Home Culture Canada Low-engagement companies should look to Canada’s culture for inspiration

Low-engagement companies should look to Canada’s culture for inspiration

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Managing director, SAP Labs Canada

When remarking on the country’s culture in late 2015, Prime Minister Justin Trudeau said, “There is no core identity, no mainstream in Canada.” Charles Foran, CEO of the Institute for Canadian Citizenship, reacted by declaring Canada to be an experiment in postnationalism.

“He was articulating a uniquely Canadian philosophy that some find bewildering, even reckless – but could represent a radical new model of nationhood,” Mr. Foran said.

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That experiment has resulted in the forming of a country of extraordinary tolerance, pride, freedom and industriousness. The stability of our social and financial systems is the envy of much of the world, and most people who live in Canada are happy (79 per cent of Canadians, according to a 2016 Angus Reid Institute report).

If only more Canadian organizations realized this, they might be able to make Corporate Canada as pleasant a place to be as our homes and wilderness. As it is, many companies are still fighting against the micromanagement, bureaucracy and sterility that demotivates Canadian workers and causes 73 per cent to disengage from their work, according to Conference Board of Canada research.

For many Canadians, satisfying work is the missing piece of the puzzle in what are otherwise very fortunate and contented lives. Too often, this is because companies don’t give employees enough of a chance to make their work satisfying. “Instead of the free and democratic individuals [Adam] Smith envisioned, many employees end up […] spending their days trying to please their bosses so they can keep their jobs,” wrote Canadian philosophy professor David G. Dick.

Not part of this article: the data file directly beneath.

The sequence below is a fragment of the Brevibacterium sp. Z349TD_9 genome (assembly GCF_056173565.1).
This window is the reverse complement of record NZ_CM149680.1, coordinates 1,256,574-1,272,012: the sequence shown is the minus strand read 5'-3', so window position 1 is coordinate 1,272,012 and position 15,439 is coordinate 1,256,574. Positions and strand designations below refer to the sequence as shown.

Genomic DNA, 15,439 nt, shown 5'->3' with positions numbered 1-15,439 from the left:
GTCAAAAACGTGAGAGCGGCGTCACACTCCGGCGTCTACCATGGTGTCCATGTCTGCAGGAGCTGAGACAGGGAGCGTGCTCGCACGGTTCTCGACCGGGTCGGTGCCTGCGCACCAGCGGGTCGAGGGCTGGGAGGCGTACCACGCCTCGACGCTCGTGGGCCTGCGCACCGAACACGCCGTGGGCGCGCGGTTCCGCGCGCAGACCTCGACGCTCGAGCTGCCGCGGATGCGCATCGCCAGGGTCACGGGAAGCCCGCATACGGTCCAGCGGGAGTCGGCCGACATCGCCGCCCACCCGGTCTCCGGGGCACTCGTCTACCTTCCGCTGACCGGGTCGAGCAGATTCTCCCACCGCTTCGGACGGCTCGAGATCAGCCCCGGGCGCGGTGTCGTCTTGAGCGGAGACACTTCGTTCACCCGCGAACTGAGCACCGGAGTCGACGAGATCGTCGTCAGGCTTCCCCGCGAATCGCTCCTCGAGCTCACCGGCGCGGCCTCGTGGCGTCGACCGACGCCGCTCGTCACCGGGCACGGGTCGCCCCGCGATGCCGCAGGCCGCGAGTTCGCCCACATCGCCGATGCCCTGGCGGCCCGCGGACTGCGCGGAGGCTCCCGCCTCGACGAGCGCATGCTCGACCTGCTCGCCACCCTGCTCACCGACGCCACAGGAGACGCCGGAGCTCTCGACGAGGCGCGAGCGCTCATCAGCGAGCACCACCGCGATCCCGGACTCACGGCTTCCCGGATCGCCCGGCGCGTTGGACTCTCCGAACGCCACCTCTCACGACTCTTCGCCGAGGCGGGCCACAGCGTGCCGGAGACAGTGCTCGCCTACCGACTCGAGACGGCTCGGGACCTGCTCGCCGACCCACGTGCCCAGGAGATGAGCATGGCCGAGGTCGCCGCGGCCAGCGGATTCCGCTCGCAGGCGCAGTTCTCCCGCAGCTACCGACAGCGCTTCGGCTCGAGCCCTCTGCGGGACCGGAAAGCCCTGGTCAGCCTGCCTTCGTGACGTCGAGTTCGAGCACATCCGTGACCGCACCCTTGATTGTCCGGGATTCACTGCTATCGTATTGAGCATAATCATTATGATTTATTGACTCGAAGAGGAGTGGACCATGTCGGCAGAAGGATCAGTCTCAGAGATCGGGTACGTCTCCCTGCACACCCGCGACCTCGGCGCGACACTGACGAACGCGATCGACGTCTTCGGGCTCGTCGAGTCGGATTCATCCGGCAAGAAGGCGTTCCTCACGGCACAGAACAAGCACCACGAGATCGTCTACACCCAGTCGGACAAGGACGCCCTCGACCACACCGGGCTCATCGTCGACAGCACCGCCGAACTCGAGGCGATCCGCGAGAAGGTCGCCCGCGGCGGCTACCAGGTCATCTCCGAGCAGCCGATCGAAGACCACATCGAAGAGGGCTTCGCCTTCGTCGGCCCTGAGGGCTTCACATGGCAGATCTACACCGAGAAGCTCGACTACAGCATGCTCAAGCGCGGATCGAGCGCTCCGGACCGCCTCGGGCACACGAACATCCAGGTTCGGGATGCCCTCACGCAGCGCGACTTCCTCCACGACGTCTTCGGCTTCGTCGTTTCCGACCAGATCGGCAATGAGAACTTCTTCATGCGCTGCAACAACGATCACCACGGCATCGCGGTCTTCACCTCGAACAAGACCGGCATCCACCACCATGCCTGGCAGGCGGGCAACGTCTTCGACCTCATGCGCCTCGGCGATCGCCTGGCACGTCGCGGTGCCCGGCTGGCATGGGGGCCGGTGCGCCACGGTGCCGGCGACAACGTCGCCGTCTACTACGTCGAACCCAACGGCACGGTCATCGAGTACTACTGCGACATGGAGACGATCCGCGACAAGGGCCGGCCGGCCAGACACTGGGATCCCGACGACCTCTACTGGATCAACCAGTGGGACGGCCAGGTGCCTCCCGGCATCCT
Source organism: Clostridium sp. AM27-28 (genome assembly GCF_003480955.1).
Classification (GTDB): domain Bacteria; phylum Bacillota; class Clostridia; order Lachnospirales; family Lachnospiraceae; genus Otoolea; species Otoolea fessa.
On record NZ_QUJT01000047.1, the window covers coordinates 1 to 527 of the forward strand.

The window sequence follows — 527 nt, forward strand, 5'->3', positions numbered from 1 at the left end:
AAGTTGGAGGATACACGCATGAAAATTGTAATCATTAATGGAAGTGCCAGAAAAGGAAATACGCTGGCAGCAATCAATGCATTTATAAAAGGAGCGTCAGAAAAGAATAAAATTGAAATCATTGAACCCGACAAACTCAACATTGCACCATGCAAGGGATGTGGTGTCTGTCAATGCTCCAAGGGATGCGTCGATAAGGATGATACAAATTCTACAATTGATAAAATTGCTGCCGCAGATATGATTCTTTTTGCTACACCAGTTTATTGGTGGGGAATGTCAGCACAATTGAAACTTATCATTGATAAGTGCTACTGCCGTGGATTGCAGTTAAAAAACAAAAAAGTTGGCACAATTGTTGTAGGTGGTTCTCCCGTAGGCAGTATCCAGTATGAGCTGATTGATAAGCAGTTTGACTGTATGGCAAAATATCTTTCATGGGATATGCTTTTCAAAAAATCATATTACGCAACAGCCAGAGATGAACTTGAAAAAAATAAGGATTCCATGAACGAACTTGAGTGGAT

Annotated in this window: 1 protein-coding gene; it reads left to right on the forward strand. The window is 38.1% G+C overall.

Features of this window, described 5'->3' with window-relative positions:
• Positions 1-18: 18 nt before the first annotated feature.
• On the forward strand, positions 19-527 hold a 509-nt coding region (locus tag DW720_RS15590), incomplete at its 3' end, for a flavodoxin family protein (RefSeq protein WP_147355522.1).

Over the past few years at SAP Canada, we’ve made a conscious effort to try to reverse that trend. We considered what makes Canadians so happy and tried to create a microcosm of that culture in our workplace. This meant embracing diversity of opinion and ability, giving employees autonomy, ownership and opportunities to grow, and not bullying employees into being productive. It also meant remembering that Canadians have families, and that they value the security of our social systems. We mimicked that by creating one of the most generous benefits packages in the country.

Make no mistake, we saw the risk in this strategy. It might work for a country, but business is different. The safe option has always been to tell employees what to do and structure their days around doing it. There was a chance employees could have interpreted our laidback attitude – the games rooms and chill-out rooms – as a licence to take their foot off the gas. But they didn’t. The hands-off approach not only made our employees want to be productive, but it made them happier and more ambitious as well.

Empowering employees has paid off beyond our wildest dreams. SAP Canada is now Glassdoor’s Best Place to Work in Canada, with an average rating of 4.5 out of 5 from employees. Employees bring their passions to work, are comfortable being themselves, whoever they are, and want to succeed and make a difference in the world. The experience of working at SAP Canada is now much more reminiscent of Canada’s strong culture as a whole than the stingy, stuffy, management-heavy workplaces of old.

Give employees the chance to create a culture they want to be a part of, and they will. They’ll make work what they want it to be, they’ll find purpose, and they’ll strive to improve. They’ll respond to being trusted with the company’s destiny. All that will be to the benefit of your business. A genuinely positive company culture is one, to paraphrase Gandhi, that lives in the hearts of its people. It is shaped by individuals, not policies or CEOs. It will, as you’ve doubtless heard, eat any boardroom strategy for breakfast.

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Canadian companies struggling to empower their employees and create innovative, happy cultures can find the blueprint for success right under their noses. Canada is an amazing place to live, a place of incredible positivity, acceptance and independence. Let’s make our companies the same.

Executives, employees, educators and human resources experts contribute to the ongoing Leadership Labseries.

 

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